- Volkswagen’s CEO warned workers that Tesla’s new German factory poses a major threat.
- Herbert Diess noted that Tesla will build electric cars faster than VW currently can.
- Diess has been on a mission to transform VW for the electric-car era.
Volkswagen CEO Herbert Diess has made it his mission to catch up to – and eventually beat – Tesla as the auto industry shifts to electric vehicles.
Now Tesla is bringing the fight to Volkswagen’s home turf of Germany, and Diess is warning workers that their jobs could be in jeopardy if the giant carmaker doesn’t act quickly enough.
“Yes, I’m worried about Wolfsburg,” Diess told workers during a staff meeting on Thursday, per Bloomberg. “I want that your children and grandchildren can still have a secure job here with us in Wolfsburg. That’s my point today, that’s why I’m here.”
The Wolfsburg plant is the Volkswagen Group’s main manufacturing facility where it churns out some 800,000 vehicles per year across multiple brands. Tesla, the fast-growing electric-car maker, poses a threat to Volkswagen and any other industry giant that moves too slowly as appetite for EVs grows.
Tesla plans to start ramping up production at its new German plant (its first in Europe) in 2022. Diess told workers that Volkswagen will need to make big changes to remain competitive when that happens, Bloomberg reported. He noted that Tesla is improving its build quality and will be able to build a vehicle from start to finish in 10 hours, triple the time it takes Volkswagen’s main factory to spit out an electric car.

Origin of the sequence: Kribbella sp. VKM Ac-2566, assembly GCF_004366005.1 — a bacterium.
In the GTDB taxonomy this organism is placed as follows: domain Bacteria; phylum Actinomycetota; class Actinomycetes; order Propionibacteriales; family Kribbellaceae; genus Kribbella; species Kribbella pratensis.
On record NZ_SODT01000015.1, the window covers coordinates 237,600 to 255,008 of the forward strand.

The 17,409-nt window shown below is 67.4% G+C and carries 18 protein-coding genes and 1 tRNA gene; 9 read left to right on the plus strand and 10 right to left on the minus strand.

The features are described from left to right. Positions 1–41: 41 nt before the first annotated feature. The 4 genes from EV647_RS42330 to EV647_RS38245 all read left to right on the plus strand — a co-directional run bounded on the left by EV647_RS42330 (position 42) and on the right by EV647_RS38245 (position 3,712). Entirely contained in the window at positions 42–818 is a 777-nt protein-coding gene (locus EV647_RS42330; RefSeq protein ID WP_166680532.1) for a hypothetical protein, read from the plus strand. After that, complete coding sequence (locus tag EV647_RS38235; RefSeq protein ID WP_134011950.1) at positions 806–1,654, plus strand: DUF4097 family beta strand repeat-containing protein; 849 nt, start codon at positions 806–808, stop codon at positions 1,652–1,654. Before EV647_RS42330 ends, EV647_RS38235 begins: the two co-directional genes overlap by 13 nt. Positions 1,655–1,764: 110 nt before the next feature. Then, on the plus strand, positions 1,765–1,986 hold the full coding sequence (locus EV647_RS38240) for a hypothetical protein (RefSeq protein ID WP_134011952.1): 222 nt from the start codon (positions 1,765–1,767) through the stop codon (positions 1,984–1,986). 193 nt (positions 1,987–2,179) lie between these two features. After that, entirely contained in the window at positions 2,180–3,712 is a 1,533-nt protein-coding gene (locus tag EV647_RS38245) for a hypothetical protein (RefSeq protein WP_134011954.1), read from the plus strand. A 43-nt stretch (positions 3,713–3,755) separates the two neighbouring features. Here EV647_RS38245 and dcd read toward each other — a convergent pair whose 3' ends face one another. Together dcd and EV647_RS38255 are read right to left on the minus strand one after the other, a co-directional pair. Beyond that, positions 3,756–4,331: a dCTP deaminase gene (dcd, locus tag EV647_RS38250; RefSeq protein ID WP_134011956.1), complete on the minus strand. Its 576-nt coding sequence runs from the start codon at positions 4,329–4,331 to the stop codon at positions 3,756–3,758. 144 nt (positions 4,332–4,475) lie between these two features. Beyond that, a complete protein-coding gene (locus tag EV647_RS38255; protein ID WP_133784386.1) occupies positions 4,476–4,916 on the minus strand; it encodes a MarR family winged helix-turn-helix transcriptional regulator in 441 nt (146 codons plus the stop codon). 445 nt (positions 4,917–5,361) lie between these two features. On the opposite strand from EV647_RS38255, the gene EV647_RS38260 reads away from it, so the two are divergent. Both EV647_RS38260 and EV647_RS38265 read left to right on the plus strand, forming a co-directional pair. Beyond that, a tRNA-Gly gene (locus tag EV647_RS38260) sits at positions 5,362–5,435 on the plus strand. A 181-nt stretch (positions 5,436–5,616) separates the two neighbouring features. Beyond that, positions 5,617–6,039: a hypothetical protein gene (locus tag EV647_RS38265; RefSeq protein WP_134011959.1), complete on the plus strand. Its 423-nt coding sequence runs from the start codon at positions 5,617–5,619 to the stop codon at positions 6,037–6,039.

Diess’ efforts to swiftly remake Volkswagen have alarmed labor representatives concerned about potential layoffs, Reuters reported. Diess held Thursday’s meeting in an attempt to smooth over the conflict and recognize the contributions workers have made to Volkswagen’s transformation.
“Only as a team can we make Volkswagen future-proof,” Diess said during the meeting, according to Reuters.
In recent few years, Volkswagen has rolled out several electric models across its Volkswagen, Porsche, and Audi brands. It also presented an ambitious vision for massive battery plants and big investments in charging infrastructure.